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Patrick Dillon
Opera News, September 2017

MERCADANTE, S.: Francesca da Rimini [Opera] (Festival della Valle d’Itria, 2016) (NTSC) DYN-37753
MERCADANTE, S.: Francesca da Rimini [Opera] (Festival della Valle d’Itria, 2016) (Blu-ray, HD) DYN-57753

As Francesca, Spanish soprano Leonor Bonilla reveals a lovely, expressive lyric soprano and a face and manner to match. She even, without embarrassing herself, executes a little dance of her own to introduce her Act I scena. Japan’s Aya Wakizono, badly costumed by Pizzi, makes a singularly unconvincing-looking leading man, but her dark, throbbing mezzo and technical acuity earn high marks for her Paolo. Apart from some thready top notes, Turkish tenor Merto Sungu sings a handsome, stylish Lanciotto and delivers the text with uncommon relish. Denied an aria of his own, Italian basso Antonio Di Matteo contributes strongly to the ensembles as the heroine’s protective papa. They all prove worthy of a Mercadante prima, even as Pizzi’s windy vision earns him at least a short spell in Purgatory. © 2017 Opera News Read complete review



Richard Kraus
MusicWeb International, July 2017

An excellent cast brings out the best in Mercadante’s work. Leonor Bonilla as Francesca sings in a bright, clear, and very agile voice. She also dances quite gracefully in Act I. As her husband, Lanciotto, Merto Sungu, is appropriately heroic, anguished, and vengeful. Sungu’s opening aria presents a hero before his fall, and his intelligent ornamentation reassures one that this is not simply generic bel canto. Aya Wakizono sings the trousers role of Paolo, Francesca’s lover. She has a creamy mezzo, and was for me the most exciting member of the cast. © 2017 MusicWeb International Read complete review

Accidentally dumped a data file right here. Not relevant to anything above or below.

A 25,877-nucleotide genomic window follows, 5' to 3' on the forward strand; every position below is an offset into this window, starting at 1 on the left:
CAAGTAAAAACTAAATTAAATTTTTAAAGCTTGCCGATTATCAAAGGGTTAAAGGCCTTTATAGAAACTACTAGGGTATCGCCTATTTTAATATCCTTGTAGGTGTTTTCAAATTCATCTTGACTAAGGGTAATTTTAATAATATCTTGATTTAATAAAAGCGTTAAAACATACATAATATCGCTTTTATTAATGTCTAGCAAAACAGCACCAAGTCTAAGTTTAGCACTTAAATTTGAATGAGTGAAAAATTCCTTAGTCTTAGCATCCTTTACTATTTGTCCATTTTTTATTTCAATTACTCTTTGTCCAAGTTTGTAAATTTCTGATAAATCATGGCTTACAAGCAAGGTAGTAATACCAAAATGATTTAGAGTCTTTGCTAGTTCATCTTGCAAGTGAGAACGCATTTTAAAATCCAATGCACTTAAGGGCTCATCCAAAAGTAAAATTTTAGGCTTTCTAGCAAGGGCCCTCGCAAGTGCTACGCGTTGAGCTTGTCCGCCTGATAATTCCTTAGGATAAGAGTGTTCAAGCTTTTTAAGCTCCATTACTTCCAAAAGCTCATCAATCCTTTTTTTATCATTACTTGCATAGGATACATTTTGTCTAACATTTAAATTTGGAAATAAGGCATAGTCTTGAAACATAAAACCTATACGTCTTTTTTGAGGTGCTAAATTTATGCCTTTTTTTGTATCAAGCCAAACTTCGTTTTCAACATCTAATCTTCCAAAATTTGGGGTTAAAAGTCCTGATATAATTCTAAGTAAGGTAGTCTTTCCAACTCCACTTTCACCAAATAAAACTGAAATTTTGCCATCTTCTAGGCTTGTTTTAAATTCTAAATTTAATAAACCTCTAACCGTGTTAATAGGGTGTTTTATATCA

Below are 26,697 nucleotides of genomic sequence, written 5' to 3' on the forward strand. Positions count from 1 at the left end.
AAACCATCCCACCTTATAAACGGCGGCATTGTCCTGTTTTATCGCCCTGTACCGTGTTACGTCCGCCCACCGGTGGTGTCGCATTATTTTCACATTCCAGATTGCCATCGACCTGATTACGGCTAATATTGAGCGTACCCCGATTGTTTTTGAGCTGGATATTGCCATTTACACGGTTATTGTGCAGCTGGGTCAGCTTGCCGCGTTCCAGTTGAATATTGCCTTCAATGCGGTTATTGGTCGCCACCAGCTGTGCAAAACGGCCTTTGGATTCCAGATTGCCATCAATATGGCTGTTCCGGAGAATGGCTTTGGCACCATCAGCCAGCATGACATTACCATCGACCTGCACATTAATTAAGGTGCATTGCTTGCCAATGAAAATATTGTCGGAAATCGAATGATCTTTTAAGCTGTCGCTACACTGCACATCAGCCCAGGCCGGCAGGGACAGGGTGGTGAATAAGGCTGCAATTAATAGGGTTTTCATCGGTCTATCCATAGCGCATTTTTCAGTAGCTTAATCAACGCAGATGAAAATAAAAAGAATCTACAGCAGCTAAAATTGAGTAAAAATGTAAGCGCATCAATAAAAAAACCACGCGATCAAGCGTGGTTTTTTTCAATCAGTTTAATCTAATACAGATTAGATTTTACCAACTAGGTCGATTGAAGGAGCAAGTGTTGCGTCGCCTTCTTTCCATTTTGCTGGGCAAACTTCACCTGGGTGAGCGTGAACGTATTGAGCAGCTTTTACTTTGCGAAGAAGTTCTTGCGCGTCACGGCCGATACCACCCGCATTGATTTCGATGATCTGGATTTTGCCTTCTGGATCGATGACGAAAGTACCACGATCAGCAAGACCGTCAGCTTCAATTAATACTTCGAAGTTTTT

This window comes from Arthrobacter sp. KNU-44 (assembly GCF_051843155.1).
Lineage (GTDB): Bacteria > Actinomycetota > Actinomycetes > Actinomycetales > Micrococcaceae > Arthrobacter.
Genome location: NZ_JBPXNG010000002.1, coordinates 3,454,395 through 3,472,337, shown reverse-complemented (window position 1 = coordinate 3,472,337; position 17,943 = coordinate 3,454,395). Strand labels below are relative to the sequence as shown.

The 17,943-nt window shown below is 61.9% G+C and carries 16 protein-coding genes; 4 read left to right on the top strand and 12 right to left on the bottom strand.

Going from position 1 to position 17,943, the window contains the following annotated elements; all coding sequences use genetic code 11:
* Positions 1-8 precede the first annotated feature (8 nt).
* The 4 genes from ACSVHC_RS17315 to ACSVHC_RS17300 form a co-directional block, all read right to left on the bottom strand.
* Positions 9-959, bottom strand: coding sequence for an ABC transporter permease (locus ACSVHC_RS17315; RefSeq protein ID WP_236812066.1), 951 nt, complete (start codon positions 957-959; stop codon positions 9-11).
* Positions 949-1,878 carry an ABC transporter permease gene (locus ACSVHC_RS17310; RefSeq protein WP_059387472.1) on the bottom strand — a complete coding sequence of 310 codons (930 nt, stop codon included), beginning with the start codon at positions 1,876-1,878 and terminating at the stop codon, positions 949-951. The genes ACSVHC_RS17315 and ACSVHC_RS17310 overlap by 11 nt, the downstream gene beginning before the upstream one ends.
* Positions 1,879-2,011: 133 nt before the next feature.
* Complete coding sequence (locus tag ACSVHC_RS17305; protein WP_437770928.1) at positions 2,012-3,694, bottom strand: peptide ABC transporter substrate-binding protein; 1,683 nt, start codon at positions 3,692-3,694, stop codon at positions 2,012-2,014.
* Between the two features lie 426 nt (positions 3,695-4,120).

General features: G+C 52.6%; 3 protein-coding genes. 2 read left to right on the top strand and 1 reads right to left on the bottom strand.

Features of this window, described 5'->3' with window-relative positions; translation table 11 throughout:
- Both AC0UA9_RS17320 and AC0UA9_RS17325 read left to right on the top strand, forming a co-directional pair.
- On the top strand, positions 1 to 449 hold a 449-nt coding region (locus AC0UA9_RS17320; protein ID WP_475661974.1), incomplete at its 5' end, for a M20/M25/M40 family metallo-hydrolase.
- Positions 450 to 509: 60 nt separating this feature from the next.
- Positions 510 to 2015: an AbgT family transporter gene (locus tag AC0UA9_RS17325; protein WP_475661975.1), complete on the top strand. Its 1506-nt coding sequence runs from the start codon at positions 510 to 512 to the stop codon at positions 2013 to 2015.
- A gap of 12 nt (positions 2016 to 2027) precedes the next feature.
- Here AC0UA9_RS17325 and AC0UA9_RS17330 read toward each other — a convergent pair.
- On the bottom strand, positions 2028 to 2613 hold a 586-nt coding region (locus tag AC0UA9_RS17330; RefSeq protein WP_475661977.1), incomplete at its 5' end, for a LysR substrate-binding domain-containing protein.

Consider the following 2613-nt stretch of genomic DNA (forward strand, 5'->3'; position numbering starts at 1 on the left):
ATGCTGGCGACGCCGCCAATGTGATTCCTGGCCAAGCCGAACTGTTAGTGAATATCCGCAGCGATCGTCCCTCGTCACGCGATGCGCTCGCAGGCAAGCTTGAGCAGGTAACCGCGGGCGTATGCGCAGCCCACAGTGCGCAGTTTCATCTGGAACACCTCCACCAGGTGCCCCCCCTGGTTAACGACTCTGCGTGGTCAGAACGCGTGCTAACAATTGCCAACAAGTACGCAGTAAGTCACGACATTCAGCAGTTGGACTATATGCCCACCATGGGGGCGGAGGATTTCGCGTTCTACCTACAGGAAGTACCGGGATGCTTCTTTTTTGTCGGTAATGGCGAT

Henry Fogel
Fanfare, July 2017

MERCADANTE, S.: Francesca da Rimini [Opera] (Bonilla, Aya Wakizono, Sungu, Matteo, Martinez, Rivas, Cluj-Napoca Philharmonic, Luisi) CDS7753.03
MERCADANTE, S.: Francesca da Rimini [Opera] (Festival della Valle d'Itria, 2016) (NTSC) DYN-37753

Bonilla seems already to be a finished artist—and what an artist! At this stage in her career she doesn’t possess quite the richness of color we came to love in Montserrat Caballé, …Bonilla exhibits a bit more vocal discipline than Gencer and isn’t quite as willing to throw caution to the winds, but this is singing with a huge presence from a voice that announces itself as important from her first utterance. Anyone interested in opera will want to experience it. Add to the singing Bonilla’s attractive stage appearance and dramatic presence, and it’s hard to imagine anything standing in the way of a major career.

Tenor Merto Sungu, as Francesca’s evil husband, sings beautifully at soft and middle dynamic levels, phrasing with musicality and sensitivity. At louder dynamics he tends to force and the voice hardens, but still Sungu’s performance is very satisfying. Antonio Di Matteo’s focused, dark basso is perfect for the role of Guido, Francsca’s father, and Larisa Martinez sings beautifully in the smaller role of Isaura. © 2017 Fanfare Read complete review



Richard Lawrence
Gramophone, May 2017

MERCADANTE, S.: Francesca da Rimini [Opera] (Bonilla, Aya Wakizono, Sungu, Matteo, Martinez, Rivas, Cluj-Napoca Philharmonic, Luisi) CDS7753.03
MERCADANTE, S.: Francesca da Rimini [Opera] (Festival della Valle d'Itria, 2016) (NTSC) DYN-37753
MERCADANTE, S.: Francesca da Rimini [Opera] (Festival della Valle d'Itria, 2016) (Blu-ray, HD) DYN-57753

…Fabio Luisi gets excellent playing from his orchestra warm, tender strings in the Act 1 finale, fine obbligatos and the chorus sings lustily. And the solo singing is stupendous. Merto Sungu is thrilling, Leonor Bonilla sings with bell-like clarity, with good coloratura and trills, and the Japanese Aya Wakizono is a mezzo in a thousand. If you want to hear bel canto magnificently performed by singers you have probably never heard of, go out and buy the discs right now. © 2017 Gramophone Read complete review on Gramophone



Michael Schulman
The WholeNote, April 2017

There’s some lovely music here, particularly Francesca’s Act One aria recalling past pleasures, and her love duet with Paolo, both episodes enhanced by prominent harp arpeggios. Soprano Leonor Bonilla (Francesca), mezzo Aya Wazikono (Paolo) and tenor Merto Süngü (Lanciotto) are dramatically convincing while negotiating the score’s coloratura demands. Bass Antonio Di Matteo adds forceful stature as Guido. © 2017 The WholeNote Read complete review





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